Breakthroughs in Battery Longevity, Performance and Safety
Recent research in battery technology and materials could lead to more efficient, longer-lasting electric vehicle and storage batteries.
The advancement of battery technology is a critical focus area, where the demand for efficient, reliable, and safe energy storage solutions is at an all-time high. Recently, a slew of research has been helping to push the state of the battery industry forward, presenting improvements in battery technology across the board.
Electric vehicle battery research at Idaho National Laboratory. Image used courtesy of INL
This roundup covers three significant developments demonstrating the depth and diversity of current research in battery technology.
Enhancing Battery Longevity with Soap-like Molecules
Teams from Brown University and Idaho National Laboratory have unearthed a novel approach to improve battery longevity, drawing inspiration from the mechanics of how soap cleans.
Specifically, their research has focused on a new type of electrolyte called localized high-concentration electrolyte. The fundamental principle behind this innovation is the formation of micelle-like structures within the electrolyte, akin to those formed by soap in water. In this context, the solvent in the electrolyte behaves like soap, binding the diluent and the salt to create effective electrolyte structures.
The electrolyte mimics the micelle structures of soap. Image used courtesy of Brown University
Traditional electrolytes in lithium-ion batteries, made of low-concentration salt in a liquid solvent, fall short in effectiveness for metal-based batteries. The innovative localized high-concentration electrolytes, concocted by mixing high concentrations of salt with a solvent and a diluent, improve the flow of the electrolyte, thus maintaining the battery's power.
Lab tests have shown promising results for these electrolytes. By understanding the optimal ratios and concentrations of the three components (salt, solvent, and diluent), the researchers have provided guidelines for making more effective electrolytes. This breakthrough enhances the performance of lithium metal batteries and opens up new design possibilities for high-density batteries.
Innovative Materials for Future Batteries
Swiss Federal Laboratories for Materials Science and Technology researchers recently discovered novel materials for the next generation of batteries.
Their work is particularly relevant for two major applications: electromobility and stationary storage for renewable energy. For electric vehicles, the batteries need to be compact, lightweight, and capable of fast charging. In contrast, stationary storage batteries, used to store energy from renewable sources, prioritize cost-effectiveness.
Researchers from the Empa team. Image used courtesy of Empa
One approach to improving electromobility in batteries involves replacing graphite anodes with pure metallic lithium, which offers significantly higher energy storage. However, this replacement has challenges, such as the formation of dendrites that can short-circuit the battery.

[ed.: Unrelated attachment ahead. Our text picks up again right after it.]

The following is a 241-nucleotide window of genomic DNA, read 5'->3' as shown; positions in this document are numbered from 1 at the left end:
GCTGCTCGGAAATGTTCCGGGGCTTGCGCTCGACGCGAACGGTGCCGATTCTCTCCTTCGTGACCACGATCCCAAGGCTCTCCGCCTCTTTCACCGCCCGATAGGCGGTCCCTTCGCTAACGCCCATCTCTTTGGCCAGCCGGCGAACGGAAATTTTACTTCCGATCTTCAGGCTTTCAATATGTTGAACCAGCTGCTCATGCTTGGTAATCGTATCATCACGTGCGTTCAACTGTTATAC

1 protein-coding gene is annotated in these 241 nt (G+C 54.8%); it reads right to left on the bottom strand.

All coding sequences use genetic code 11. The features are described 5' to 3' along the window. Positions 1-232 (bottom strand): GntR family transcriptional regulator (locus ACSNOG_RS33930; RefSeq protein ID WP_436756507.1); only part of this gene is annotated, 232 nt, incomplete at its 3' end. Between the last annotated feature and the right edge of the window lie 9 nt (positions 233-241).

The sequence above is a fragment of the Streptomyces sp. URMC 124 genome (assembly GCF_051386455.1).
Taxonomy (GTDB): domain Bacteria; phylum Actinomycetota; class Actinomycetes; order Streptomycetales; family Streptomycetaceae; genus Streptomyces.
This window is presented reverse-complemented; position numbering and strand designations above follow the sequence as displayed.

Researchers have explored using solid electrolytes, specifically a refined version of lithium lanthanum zirconium oxide (LLZO), to address this. This material has high ionic conductivity and chemical stability, making it an ideal candidate for solid-state batteries. A manufacturing process has also been developed to produce these solid electrolytes cost-effectively.
Preventing Catastrophic Failure in Lithium-Ion Batteries
The Australian Nuclear Science and Technology Organisation (ANSTO) studied the in situ determination of the surface area and structure of deposited metallic lithium within lithium metal batteries (LMBs).
The study emphasized the challenges faced in developing LMBs, primarily due to forming high-surface-area microstructures at electrode surfaces, leading to safety and performance issues such as rapid capacity fade. The goal was to provide a quantitative understanding of the morphology of metallic lithium growth within these batteries.
The in-situ cell construction. Image used courtesy of ANSTO
To investigate this, the researchers employed small- and ultra-small-angle neutron scattering (SANS and USANS). These techniques are advantageous for studying the morphology of structures within objects on length scales from 1 nm to 10 μm, and they are sensitive to neutron scattering length density (SLD) inhomogeneities in a sample. SLD inhomogeneities typically arise from elemental and isotopic density variations found at the interface between two phases. This approach allows for studying the complex structures within LIBs and LMBs with high penetration of neutrons, enabling in situ measurements without the need for destructive analysis typical in microscopy studies. Studies using SANS and USANS have been limited in the field.
By employing SANS and USANS, the researchers derived detailed information on the structural development of deposited lithium with precision and less difficulty compared to other techniques like X-ray tomography, microscopy, or gas adsorption. Such insights are essential for addressing the limitations and improving the performance and safety of LMBs.